‘In broad theological terms, all Jewish, Muslim and Christian sects believe in the same God. And the same Devil. Do you really think God gives a shit about beards, hairstyles, pictures, language or whether or not a woman keeps her head covered? It’s God, for Christ’s sake – he’s got more to worry about than that. He’s trying to keep the universe in one piece and all you lot can do is think up new ways to argue with your neighbours. And kill them. God didn’t invent nations and religions – you did. He didn’t invent guns. He’s not offended by nudity or sex. He didn’t create America – that was all down to planet formation, geology and the unfathomable human fetish for lines on maps. He didn’t even make you humans. All he did was create life and allow it the freedom to evolve. So don’t any of you use religion to justify your actions. Like all living creatures, you have free will in accordance with your biology. How you choose to employ it is up to you. But you have to accept the consequences.’

‘What consequences?’

‘In your case, it means sitting at one end of a bookshelf for all eternity. In a library nobody ever visits. Though I’m sure I can arrange the occasional social call from some of the Mexicans and Muslims you’ve pissed off.’

The face grew redder. ‘You can’t do that to me. Do you know who I am?’

There it was, the plaintive cry of the self-important man caught with his trousers down. ‘Of course I know. And you know who I am. Otherwise you wouldn’t have called me, right?’

One of the lawyers tapped his shoulder and whispered something. ‘Yeah, right,’ said Jones. ‘Let’s get back to business. My attorneys have drawn up the contract. All we have to do is sign.’

‘No,’ I said. ‘No contract, no deal.’

He stared at me again, this time in disbelief. Behind him, a dozen jaws dropped in sycophantic unison. ‘You can’t refuse,’ he hissed. ‘My people have done the research. I know you can’t refuse.’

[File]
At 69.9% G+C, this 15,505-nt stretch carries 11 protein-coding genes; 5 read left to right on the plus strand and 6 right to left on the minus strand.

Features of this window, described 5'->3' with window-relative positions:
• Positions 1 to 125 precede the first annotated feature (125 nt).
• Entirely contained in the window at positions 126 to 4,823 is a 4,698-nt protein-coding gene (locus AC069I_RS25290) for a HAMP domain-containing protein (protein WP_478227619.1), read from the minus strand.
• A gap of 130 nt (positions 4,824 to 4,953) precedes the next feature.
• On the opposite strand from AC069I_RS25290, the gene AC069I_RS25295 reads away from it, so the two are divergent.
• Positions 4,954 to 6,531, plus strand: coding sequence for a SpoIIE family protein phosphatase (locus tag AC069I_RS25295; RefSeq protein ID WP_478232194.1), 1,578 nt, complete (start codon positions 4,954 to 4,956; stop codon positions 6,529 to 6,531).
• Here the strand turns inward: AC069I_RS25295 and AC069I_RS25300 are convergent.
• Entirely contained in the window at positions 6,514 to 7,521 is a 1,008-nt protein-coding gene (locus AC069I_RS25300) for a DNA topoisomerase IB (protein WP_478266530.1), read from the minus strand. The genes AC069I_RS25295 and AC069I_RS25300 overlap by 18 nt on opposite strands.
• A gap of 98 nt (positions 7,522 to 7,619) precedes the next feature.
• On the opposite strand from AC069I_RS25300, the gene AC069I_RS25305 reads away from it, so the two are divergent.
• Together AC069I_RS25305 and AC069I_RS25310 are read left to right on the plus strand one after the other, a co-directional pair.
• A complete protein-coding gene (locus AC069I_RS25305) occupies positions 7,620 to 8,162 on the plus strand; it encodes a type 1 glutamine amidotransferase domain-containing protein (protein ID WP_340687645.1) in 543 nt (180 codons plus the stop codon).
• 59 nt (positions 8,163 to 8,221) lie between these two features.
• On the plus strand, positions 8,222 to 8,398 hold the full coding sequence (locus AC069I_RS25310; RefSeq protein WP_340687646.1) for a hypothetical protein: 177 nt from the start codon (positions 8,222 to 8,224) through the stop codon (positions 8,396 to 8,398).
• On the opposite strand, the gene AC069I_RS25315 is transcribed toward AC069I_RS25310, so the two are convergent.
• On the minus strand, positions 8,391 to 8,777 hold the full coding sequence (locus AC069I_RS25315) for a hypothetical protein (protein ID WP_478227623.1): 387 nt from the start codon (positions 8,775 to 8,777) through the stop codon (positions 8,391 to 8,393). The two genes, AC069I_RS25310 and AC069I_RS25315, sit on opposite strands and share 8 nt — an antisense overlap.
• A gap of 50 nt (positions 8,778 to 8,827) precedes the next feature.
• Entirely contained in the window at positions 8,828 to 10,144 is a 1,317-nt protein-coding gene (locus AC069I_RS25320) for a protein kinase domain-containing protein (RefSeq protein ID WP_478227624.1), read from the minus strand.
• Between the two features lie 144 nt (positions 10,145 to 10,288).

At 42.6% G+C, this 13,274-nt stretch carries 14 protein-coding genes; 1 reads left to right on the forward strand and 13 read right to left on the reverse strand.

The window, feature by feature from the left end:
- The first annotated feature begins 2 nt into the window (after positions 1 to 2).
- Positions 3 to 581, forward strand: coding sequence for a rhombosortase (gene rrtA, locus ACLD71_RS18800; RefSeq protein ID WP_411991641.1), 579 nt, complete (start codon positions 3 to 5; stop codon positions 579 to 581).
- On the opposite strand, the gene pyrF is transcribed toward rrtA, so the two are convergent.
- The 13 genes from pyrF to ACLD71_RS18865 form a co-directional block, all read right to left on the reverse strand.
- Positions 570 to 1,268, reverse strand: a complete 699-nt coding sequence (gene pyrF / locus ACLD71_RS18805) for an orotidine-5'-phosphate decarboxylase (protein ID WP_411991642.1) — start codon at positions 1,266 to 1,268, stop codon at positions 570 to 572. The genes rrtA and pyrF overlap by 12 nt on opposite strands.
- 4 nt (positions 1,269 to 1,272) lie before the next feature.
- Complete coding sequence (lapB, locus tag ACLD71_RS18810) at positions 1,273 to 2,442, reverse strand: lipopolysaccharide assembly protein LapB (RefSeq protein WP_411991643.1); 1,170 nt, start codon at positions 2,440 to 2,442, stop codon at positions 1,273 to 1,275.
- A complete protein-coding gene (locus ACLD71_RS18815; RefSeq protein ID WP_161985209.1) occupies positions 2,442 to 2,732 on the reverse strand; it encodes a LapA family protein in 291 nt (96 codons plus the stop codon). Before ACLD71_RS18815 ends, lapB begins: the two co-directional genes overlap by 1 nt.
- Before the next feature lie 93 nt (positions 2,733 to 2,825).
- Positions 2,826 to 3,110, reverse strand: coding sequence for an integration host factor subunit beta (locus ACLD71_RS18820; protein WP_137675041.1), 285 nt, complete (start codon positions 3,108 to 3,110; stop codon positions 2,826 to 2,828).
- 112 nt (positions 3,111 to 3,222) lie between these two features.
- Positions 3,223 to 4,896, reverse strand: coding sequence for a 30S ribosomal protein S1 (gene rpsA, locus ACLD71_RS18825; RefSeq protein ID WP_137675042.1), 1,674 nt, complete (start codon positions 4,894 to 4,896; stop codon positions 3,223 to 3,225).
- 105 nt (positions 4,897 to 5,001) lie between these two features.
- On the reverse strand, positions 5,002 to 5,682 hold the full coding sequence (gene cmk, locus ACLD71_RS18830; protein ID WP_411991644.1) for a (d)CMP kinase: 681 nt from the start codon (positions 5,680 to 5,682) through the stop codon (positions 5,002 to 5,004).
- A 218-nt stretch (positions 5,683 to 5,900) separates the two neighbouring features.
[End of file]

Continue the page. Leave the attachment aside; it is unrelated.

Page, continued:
I nodded. ‘Technically, I shouldn’t. And in most cases I wouldn’t. But as I said, your soul is already mine. I know you have a history of unethical business dealings but you simply can’t sell me something I already possess. In short, you have nothing to bargain with. I am, therefore, remaining strictly neutral. You win or lose without my help or hindrance. The American people can make their own mistakes.’

‘I can do what the fuck I like, you limey punk. Okay, if my soul isn’t good enough, I can give you much more than that. Three hundred twenty million, give or take.’

Oh, dear. Someone had been talking. And had earned himself a little extra-special treatment a few years down the line. I was going to enjoy that. Confidentiality is a two-way street. ‘Well, as you have apparently heard, I did recently make a deal with someone whose soul was already my property, but who was able to offer me something else. But he had the wherewithal to deliver. You, on the other hand, have nothing to offer except that poor chicken. And that weird thing on your head, which frankly I don’t want because it gives me the creeps. Tell me, does your nation’s Constitution say anything about the President making decisions on behalf of the people with the people’s full consent?’

‘No, we have a long and proud tradition of not trusting the government, and especially not the President.’

‘Quite. I am well acquainted with many Americans who hold that view. I was talking to a Mr McVeigh about it only a couple of years ago. It seems you people really do believe that two wrongs make a right. But I digress. Anyway, have you yourself not said that the electoral process is rigged?’

‘Well, if I don’t win then obviously it is.’

‘But you would agree that means no American citizen should accept or trust the outcome, no matter what that is?’     

‘Not unless I win.’

I shook my head, making sure the tip of my beard remained steady and aimed in his direction. ‘That isn’t logical, is it? Rigged is rigged, after all. But my point is that mistrust of the President is integral to the American way of thinking. Unlike, say, the United Kingdom, where there is a tacit understanding and consent that representative democracy is a pyramid with the Prime Minister at its top, a structure that allows the Prime Minister to make decisions for the entire country, the United States of America is a federation. Each state has its own legislature, its own government. Furthermore, all branches of the federal government – executive, judicial and legislative, including the office of President – are answerable to a higher authority. The Constitution. And what does the Constitution guarantee?’